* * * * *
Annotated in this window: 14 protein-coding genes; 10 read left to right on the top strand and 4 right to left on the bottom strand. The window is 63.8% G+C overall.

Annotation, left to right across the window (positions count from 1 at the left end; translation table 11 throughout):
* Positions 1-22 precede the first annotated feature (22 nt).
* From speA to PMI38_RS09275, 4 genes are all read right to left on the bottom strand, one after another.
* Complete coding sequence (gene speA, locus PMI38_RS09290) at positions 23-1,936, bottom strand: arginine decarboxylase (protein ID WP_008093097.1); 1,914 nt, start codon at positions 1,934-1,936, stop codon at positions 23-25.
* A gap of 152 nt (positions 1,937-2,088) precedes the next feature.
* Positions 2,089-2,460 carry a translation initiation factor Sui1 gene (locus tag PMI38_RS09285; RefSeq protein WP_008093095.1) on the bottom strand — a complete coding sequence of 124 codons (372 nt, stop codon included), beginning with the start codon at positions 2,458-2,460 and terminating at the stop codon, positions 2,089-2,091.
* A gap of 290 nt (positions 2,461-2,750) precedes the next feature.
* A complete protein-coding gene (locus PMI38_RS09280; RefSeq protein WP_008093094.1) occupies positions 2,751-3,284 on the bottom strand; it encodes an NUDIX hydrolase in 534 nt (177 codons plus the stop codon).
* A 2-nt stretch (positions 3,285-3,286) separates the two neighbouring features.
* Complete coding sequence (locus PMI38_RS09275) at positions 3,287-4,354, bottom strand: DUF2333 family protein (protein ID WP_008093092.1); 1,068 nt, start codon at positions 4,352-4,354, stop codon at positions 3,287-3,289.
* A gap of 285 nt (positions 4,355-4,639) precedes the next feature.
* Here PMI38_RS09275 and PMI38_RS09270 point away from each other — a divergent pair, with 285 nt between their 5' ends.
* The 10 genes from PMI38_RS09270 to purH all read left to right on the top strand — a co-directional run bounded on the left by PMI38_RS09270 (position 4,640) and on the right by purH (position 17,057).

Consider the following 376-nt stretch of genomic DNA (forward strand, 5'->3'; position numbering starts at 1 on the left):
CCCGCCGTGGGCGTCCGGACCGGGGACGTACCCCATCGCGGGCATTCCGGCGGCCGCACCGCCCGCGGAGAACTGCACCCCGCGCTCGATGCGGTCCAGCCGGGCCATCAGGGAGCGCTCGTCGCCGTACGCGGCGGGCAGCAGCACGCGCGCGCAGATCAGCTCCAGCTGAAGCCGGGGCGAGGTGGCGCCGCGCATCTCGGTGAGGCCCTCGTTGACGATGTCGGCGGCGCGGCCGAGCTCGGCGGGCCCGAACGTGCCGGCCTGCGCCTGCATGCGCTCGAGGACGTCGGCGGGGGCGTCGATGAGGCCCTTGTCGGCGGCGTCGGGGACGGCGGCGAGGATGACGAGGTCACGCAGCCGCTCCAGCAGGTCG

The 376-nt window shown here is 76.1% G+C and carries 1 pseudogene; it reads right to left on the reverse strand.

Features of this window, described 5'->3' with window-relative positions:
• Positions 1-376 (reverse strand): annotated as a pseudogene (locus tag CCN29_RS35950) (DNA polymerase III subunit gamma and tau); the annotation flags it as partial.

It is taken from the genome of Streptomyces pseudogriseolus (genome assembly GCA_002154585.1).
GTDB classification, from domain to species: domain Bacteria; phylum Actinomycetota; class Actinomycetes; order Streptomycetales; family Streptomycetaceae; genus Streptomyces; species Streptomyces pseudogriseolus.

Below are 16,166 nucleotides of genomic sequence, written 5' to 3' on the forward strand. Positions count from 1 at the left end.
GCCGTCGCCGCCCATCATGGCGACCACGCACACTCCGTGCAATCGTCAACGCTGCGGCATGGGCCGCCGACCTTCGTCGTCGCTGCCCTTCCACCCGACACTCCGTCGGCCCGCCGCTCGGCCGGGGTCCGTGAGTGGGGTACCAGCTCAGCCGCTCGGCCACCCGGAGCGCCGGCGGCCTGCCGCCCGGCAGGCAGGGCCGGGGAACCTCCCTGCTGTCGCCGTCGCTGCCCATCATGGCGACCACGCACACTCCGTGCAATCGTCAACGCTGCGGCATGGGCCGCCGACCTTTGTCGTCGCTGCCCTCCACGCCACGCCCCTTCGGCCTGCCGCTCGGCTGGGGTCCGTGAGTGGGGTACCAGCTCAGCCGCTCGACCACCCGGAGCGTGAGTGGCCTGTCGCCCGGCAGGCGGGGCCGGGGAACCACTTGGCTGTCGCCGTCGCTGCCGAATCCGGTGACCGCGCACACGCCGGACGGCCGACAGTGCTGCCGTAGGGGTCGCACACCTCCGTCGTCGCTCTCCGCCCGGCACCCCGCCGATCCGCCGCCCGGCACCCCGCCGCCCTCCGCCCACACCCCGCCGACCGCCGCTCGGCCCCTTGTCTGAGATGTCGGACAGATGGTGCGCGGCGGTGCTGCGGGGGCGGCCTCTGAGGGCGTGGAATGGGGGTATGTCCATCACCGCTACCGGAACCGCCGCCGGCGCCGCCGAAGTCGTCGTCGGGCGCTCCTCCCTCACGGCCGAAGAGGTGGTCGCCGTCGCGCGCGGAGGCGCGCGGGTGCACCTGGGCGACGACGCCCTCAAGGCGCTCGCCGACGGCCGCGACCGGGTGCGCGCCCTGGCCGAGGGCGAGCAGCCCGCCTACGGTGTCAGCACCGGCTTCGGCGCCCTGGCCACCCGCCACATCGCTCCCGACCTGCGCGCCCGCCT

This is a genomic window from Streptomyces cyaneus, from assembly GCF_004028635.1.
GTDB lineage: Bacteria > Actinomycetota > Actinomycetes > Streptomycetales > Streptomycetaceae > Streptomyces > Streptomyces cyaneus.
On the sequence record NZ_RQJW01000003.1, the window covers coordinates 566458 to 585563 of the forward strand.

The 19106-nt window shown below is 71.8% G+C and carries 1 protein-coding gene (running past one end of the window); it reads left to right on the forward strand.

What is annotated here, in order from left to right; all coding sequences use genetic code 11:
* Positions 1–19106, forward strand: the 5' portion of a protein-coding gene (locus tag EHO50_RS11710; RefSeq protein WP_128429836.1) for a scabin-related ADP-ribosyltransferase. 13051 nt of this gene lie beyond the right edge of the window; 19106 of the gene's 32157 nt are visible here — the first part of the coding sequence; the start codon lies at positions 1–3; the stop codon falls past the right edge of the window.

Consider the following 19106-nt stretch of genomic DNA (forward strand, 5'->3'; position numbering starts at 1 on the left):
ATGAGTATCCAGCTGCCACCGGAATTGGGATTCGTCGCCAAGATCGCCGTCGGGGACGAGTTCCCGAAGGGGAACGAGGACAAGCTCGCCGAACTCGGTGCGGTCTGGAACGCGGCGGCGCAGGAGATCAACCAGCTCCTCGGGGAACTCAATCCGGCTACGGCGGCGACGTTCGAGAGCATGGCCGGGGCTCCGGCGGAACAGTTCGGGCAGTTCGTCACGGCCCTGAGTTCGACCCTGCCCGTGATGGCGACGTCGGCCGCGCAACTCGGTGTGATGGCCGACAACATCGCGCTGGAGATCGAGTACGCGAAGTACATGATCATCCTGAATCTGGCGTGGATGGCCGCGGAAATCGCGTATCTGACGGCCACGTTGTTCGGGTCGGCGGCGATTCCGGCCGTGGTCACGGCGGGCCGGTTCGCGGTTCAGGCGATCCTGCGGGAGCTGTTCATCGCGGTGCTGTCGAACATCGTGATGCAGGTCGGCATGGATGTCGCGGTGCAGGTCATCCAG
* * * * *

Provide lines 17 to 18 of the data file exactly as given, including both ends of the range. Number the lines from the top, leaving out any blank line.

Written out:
The 376-nt window shown here is 76.1% G+C and carries 1 pseudogene; it reads right to left on the reverse strand.

Features of this window, described 5'->3' with window-relative positions: